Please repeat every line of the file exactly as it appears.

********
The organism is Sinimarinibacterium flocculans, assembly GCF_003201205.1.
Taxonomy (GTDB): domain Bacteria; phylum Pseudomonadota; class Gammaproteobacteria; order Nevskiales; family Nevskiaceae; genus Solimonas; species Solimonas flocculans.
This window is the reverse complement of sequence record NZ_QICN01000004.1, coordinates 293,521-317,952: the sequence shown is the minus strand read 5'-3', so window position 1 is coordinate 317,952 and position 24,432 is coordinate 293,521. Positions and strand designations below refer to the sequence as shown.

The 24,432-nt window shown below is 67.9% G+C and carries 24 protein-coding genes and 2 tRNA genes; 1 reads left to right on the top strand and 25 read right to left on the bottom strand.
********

The organism is Sinimarinibacterium flocculans, assembly GCF_003201205.1.
Taxonomy (GTDB): domain Bacteria; phylum Pseudomonadota; class Gammaproteobacteria; order Nevskiales; family Nevskiaceae; genus Solimonas; species Solimonas flocculans.
This window is the reverse complement of sequence record NZ_QICN01000004.1, coordinates 293,521-317,952: the sequence shown is the minus strand read 5'-3', so window position 1 is coordinate 317,952 and position 24,432 is coordinate 293,521. Positions and strand designations below refer to the sequence as shown.

The 24,432-nt window shown below is 67.9% G+C and carries 24 protein-coding genes and 2 tRNA genes; 1 reads left to right on the top strand and 25 read right to left on the bottom strand.